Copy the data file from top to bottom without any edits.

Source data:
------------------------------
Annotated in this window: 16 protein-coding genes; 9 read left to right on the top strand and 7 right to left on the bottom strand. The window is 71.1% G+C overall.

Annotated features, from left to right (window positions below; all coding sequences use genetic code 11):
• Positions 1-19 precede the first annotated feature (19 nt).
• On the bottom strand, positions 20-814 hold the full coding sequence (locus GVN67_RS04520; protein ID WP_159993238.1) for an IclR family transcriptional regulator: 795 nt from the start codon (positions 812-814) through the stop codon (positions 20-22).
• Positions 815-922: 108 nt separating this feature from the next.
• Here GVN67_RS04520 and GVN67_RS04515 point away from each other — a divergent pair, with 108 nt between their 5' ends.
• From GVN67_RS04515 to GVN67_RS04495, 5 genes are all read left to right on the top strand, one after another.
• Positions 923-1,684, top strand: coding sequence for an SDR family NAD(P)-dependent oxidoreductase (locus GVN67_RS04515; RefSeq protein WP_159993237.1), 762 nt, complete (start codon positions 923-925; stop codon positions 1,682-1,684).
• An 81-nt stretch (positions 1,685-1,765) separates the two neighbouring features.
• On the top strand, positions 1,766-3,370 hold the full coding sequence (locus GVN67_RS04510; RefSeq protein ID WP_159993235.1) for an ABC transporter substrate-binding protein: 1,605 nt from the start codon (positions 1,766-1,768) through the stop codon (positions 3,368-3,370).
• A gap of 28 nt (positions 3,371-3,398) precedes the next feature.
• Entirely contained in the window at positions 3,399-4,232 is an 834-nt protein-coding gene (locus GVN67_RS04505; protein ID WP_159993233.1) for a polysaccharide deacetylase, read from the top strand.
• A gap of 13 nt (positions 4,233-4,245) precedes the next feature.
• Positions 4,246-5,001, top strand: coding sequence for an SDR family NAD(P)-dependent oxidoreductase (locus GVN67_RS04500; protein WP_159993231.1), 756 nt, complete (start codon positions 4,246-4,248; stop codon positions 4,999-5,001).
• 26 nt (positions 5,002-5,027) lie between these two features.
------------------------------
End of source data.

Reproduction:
Annotated in this window: 16 protein-coding genes; 9 read left to right on the top strand and 7 right to left on the bottom strand. The window is 71.1% G+C overall.

Annotated features, from left to right (window positions below; all coding sequences use genetic code 11):
• Positions 1-19 precede the first annotated feature (19 nt).
• On the bottom strand, positions 20-814 hold the full coding sequence (locus GVN67_RS04520; protein ID WP_159993238.1) for an IclR family transcriptional regulator: 795 nt from the start codon (positions 812-814) through the stop codon (positions 20-22).
• Positions 815-922: 108 nt separating this feature from the next.
• Here GVN67_RS04520 and GVN67_RS04515 point away from each other — a divergent pair, with 108 nt between their 5' ends.
• From GVN67_RS04515 to GVN67_RS04495, 5 genes are all read left to right on the top strand, one after another.
• Positions 923-1,684, top strand: coding sequence for an SDR family NAD(P)-dependent oxidoreductase (locus GVN67_RS04515; RefSeq protein WP_159993237.1), 762 nt, complete (start codon positions 923-925; stop codon positions 1,682-1,684).
• An 81-nt stretch (positions 1,685-1,765) separates the two neighbouring features.
• On the top strand, positions 1,766-3,370 hold the full coding sequence (locus GVN67_RS04510; RefSeq protein ID WP_159993235.1) for an ABC transporter substrate-binding protein: 1,605 nt from the start codon (positions 1,766-1,768) through the stop codon (positions 3,368-3,370).
• A gap of 28 nt (positions 3,371-3,398) precedes the next feature.
• Entirely contained in the window at positions 3,399-4,232 is an 834-nt protein-coding gene (locus GVN67_RS04505; protein ID WP_159993233.1) for a polysaccharide deacetylase, read from the top strand.
• A gap of 13 nt (positions 4,233-4,245) precedes the next feature.
• Positions 4,246-5,001, top strand: coding sequence for an SDR family NAD(P)-dependent oxidoreductase (locus GVN67_RS04500; protein WP_159993231.1), 756 nt, complete (start codon positions 4,246-4,248; stop codon positions 4,999-5,001).
• 26 nt (positions 5,002-5,027) lie between these two features.